Meditations on… the transformative power of representation in punk
If you were a punk kid in my corner of the Midwest during the early 2000s, you were living through what might have felt like a heyday of the scene. Some might say that any moment could feel like a heyday if what we’re talking about is the perception of freedom that comes with having a car, a little bit of money and being shaken free from the watchful eye of parents. And I would agree with those people, but will also add that in Columbus, Ohio, the early 00s punk and hardcore moment was particularly special.
My pals and I would drive to Chicago on Friday, to Detroit on Saturday, sometimes a shorter trip down to Dayton on Sunday if there was something good to be found. “Something good to be found” could mean anything, since we were so often running towards shows with long lineups, in an era where gig flyers had to shrink the print to include all of the bands on the bill.
Illustration: Adriana Lozano
I love the winter in Detroit for how it serves as an unforgiving reminder that I maybe do not understand the cold. It’s like this in a lot of the upper Midwest, but Detroit wears the cold well, despite being a city of warm, caring and welcoming people – it’s just built for a chill. The weather was like this the night I saw the band Cipher in the basement of a house. I don’t know who the house belonged to. I almost never did. Just a show flyer, with an address, in an era where directions had to be printed out before leaving the house.
Almost all of the punks I rolled with back then were Black kids. Just a small group of us, four most nights. This evening, we were summoned to see Cipher because they were fronted by Moe Mitchell, a Black dude from Long Beach, New York. Cipher was known for their high-energy performances, but also for how they made the space in a room feel communal, like anyone could find their place inside of it. This, I think, is what we were looking for. We didn’t mind mixing it up at the punk shows we went to with almost all white bands on stage. But – even as faulty as the simplified machinery of representation is – we were thirsty to see a frontman leading a band who looked like he could maybe be a part of our crew.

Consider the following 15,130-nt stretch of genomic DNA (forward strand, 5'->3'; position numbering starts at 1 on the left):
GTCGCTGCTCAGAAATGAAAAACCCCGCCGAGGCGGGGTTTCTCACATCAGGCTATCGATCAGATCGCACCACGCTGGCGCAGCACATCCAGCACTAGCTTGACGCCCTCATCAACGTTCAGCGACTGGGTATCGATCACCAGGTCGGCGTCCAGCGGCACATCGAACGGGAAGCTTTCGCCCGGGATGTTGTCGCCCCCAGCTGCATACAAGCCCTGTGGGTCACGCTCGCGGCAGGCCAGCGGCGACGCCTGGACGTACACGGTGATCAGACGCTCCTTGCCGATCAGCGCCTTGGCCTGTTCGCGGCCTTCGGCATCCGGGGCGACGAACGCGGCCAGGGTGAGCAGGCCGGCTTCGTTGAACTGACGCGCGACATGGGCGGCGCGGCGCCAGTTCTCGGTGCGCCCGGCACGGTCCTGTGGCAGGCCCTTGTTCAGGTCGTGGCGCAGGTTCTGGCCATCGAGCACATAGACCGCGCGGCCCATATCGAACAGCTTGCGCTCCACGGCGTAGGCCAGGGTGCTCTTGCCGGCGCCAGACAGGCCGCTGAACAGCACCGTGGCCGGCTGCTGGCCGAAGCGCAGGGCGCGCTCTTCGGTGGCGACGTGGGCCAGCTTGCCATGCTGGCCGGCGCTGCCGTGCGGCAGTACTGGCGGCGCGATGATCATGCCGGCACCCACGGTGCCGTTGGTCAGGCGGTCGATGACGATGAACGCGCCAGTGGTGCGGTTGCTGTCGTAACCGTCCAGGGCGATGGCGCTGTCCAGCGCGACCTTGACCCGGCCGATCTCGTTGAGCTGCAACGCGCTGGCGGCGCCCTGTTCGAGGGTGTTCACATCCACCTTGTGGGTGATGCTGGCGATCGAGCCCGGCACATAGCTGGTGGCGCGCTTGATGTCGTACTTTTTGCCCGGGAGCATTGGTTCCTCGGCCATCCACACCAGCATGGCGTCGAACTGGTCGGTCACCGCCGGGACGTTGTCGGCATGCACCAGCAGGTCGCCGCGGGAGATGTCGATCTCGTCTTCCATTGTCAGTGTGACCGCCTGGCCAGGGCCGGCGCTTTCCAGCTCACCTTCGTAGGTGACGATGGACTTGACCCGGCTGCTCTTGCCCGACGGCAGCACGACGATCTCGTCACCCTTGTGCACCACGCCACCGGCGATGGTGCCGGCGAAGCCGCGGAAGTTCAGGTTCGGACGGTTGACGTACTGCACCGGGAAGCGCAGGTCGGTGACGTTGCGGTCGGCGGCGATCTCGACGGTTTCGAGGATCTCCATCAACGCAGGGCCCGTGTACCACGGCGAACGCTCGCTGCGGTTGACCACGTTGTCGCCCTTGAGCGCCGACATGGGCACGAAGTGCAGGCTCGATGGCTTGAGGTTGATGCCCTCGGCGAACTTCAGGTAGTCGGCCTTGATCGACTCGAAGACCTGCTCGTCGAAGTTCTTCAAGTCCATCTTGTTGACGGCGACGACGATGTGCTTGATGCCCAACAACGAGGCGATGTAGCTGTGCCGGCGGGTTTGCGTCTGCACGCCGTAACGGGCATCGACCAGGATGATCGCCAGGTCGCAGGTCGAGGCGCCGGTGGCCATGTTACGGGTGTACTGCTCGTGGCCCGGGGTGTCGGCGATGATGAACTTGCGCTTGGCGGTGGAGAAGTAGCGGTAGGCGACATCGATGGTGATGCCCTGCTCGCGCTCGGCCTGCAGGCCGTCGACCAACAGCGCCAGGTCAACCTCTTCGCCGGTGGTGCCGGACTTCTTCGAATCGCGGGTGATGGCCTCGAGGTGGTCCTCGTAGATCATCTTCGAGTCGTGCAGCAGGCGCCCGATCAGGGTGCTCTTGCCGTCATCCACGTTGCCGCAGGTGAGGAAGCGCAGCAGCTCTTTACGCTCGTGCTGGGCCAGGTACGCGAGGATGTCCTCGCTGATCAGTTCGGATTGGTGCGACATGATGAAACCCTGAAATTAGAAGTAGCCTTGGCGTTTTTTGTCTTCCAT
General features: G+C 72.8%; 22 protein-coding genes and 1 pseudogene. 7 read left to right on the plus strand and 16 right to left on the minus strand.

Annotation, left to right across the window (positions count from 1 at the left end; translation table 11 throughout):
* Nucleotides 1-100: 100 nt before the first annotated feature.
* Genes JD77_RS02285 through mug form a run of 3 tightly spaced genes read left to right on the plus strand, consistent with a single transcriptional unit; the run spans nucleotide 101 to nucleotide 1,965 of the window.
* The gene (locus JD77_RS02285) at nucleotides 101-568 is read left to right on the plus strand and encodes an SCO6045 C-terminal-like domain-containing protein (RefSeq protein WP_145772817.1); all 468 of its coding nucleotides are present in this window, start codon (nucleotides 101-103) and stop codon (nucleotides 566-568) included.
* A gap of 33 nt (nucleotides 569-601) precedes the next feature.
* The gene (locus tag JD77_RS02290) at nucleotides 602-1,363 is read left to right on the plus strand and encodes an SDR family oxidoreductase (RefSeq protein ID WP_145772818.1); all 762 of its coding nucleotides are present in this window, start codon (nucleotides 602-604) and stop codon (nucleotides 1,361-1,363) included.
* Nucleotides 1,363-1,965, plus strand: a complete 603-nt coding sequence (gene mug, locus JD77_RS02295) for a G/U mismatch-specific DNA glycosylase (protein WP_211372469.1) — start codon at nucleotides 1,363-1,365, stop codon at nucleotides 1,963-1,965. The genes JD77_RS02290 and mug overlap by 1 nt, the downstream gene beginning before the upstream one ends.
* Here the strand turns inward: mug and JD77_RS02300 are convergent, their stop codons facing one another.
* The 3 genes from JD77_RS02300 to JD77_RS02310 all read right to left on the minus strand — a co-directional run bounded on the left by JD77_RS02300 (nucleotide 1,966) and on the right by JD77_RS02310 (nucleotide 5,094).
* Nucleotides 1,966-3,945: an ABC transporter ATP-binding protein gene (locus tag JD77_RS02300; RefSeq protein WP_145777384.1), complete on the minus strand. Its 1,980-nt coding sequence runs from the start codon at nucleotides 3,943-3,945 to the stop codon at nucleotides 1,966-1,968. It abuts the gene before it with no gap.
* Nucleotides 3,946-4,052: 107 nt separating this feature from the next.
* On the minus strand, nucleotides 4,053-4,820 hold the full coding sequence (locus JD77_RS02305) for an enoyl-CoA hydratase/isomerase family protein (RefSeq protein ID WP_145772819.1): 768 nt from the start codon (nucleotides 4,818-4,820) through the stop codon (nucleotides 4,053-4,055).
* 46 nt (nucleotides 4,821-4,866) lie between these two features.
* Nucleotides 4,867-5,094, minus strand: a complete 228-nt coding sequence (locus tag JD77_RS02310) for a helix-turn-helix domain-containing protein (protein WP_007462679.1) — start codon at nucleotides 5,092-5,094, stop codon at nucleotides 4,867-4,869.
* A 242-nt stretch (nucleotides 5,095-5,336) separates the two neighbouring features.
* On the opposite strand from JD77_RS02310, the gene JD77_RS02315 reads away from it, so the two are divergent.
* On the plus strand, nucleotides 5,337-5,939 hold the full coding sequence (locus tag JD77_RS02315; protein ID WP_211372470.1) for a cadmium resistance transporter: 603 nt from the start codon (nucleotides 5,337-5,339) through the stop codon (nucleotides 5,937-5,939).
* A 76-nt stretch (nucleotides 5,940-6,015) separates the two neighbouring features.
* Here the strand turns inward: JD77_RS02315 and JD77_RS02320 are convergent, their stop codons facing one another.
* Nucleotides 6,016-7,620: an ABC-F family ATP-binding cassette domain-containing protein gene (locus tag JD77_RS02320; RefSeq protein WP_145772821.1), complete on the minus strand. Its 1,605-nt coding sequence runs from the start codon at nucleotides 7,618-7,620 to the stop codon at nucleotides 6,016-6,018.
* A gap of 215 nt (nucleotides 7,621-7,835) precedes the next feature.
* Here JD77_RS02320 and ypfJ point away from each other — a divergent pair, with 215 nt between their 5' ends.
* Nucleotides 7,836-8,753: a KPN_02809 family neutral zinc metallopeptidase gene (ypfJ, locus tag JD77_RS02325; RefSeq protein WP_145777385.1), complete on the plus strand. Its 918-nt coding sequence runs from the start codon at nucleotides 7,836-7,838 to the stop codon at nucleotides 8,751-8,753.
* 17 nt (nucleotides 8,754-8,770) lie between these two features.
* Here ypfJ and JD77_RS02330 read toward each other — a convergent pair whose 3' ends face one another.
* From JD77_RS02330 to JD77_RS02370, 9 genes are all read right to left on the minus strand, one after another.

I still think about this now, when I meet or talk to young Black kids within punk scenes, surviving, but not entirely thriving. What it must be like for them to see someone on a stage, commanding and unafraid of anything and everything unfolding in front of them. That kind of witnessing can’t change the world, of course, but it sparks something – it leads people down a better, unexpected path.
Cipher played a short set that night, maybe six songs. What I remember most is that from the stage, Moe Mitchell broke up a brewing fight in the little makeshift pit of the basement. He jumped into the small crowd and bounced around with some kids until the potential for violence became something softer, an energy that propelled the room towards something more joyful – a tight space where people crashing into each other was a vessel for closeness and not something nefarious.
Cipher isn’t much of a band anymore. A founding member, Danny Bobis, tragically died while surfing in Indonesia in 2011. They’ve had some spot reunions, but haven’t recorded an album since 2010. I only ever got to see them that one time. In a sea of punk shows, it stands out as the first time I felt like my presence in a space was for more than just fighting my way through the end of a set. On its face, it might seem flimsy. But I was 19, often feeling lost, even amidst my supposed freedom. I needed something to crack through the wall, and then it arrived.
A Little Devil in America: Notes in Praise of Black Performance is out now via Penguin